Prices edged higher again in the past month, pushing the consumer price index (CPI) up by 0.3% in October from the month prior, in line with expectations. Excluding food and energy, core CPI rose by 0.2% for the month, also in line with consensus forecasts. Over the past year, consumer inflation has edged higher, with both the headline CPI (2.5%) and core CPI (2.1%) indicating that inflation has picked up modestly since this time a year ago.
(On a lighter note, the price of turkey fell by 1.3% last month and have declined by nearly 5% over the past year. That’s bad news for turkeys, but good news for American families preparing to celebrate the Thanksgiving holiday.)
Still, given the strength of the economy, the tightness of labor markets, and the fact that the economy is now in its tenth year of expansion, the fact that inflation isn’t higher is a positive.
Policy actions taken by the Federal Reserve to take the edge off via interest rate hikes have certainly helped, and the expectation that policymakers will continue to hike is also helping to keep inflation expectations in check.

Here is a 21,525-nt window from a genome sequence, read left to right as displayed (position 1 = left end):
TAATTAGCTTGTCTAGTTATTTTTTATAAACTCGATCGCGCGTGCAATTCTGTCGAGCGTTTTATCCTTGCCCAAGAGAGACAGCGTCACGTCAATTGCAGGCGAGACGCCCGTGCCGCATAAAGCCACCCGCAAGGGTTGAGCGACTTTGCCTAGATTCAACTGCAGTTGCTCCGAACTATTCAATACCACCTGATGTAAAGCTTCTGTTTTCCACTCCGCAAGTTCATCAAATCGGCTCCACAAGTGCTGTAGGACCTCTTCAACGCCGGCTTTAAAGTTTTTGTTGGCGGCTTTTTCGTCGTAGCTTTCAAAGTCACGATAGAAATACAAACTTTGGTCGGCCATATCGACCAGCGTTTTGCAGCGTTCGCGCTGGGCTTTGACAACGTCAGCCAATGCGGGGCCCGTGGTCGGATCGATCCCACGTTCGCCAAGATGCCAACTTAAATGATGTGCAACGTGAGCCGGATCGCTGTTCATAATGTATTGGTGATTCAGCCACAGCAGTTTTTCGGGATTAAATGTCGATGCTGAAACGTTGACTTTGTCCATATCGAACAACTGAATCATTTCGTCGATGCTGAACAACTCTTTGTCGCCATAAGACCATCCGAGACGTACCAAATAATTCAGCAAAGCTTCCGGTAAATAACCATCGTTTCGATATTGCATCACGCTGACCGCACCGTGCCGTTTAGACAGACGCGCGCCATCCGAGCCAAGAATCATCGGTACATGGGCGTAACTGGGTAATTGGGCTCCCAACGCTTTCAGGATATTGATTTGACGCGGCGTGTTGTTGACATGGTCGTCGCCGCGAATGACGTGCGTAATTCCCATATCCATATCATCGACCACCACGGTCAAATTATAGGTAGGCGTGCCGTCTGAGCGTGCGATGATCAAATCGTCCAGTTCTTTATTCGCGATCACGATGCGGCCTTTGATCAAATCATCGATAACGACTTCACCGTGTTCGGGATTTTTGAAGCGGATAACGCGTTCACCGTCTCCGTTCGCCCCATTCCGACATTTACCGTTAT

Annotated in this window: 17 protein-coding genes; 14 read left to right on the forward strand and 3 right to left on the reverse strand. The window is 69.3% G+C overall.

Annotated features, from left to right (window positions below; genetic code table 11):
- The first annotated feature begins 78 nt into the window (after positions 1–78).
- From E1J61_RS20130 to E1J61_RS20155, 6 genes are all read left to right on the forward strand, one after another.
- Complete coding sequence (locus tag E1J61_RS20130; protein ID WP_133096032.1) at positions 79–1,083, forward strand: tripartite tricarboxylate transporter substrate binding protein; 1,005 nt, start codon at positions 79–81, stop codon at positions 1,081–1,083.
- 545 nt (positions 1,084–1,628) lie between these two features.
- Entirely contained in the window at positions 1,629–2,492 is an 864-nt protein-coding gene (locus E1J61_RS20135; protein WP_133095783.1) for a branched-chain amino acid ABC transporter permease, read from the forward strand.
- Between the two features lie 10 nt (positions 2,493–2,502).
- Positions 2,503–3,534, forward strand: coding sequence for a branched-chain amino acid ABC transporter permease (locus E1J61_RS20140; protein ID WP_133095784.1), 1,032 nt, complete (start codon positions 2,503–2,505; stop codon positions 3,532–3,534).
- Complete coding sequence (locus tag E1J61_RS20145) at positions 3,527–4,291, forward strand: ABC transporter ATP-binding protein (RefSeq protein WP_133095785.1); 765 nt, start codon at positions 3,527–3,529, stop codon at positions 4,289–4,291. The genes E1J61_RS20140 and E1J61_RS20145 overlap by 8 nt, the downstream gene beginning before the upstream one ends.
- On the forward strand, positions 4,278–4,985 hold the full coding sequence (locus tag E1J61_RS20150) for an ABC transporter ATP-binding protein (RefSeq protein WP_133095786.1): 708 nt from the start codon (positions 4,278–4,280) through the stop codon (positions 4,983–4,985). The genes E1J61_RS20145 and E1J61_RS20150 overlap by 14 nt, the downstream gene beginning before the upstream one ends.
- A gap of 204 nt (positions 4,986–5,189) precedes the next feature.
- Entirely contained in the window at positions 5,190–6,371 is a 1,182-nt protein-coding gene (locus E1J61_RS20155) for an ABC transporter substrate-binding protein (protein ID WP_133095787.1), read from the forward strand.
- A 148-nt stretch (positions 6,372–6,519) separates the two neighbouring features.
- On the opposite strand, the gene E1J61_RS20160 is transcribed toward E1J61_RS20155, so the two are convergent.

The strength of the U.S. Dollar has also helped to keep a lid on import prices and inflation more broadly, supported by a strong economy and an active Fed.
Additionally, rising energy costs over the past year had been a significant contributor to rising inflation, but the recent sharp decline in crude oil prices should provide some near-term relief.
Still, there are upside risks to inflation. The labor market remains tight, with unemployment holding firm at 3.7% last month and wage growth topping 3% on a year-over-year basis in October. Further upward pressure on wages is almost certainly going to filter through to consumer prices as well, although it’s unlikely that businesses will be able to pass along all of those cost increases to their customers.
It is all but certain that the Fed will close the year with one more rate hike, though the outlook for Fed policy in 2019 is less clear. A tight labor market and relatively stable inflation outlook point to a Fed which will remain committed to their path of policy tightening, although the recent downturn in housing strongly suggests that the combination of rising prices and higher rates is already starting to bite.
The impact of monetary policy is only felt with a meaningful lag, and while the Fed doesn’t want to find itself behind the curve in containing inflation, it also doesn’t want to act too aggressively and choke off growth. That balance may become more difficult for the central bank in 2019, making monetary policy a factor to be watched even more closely in the coming year.
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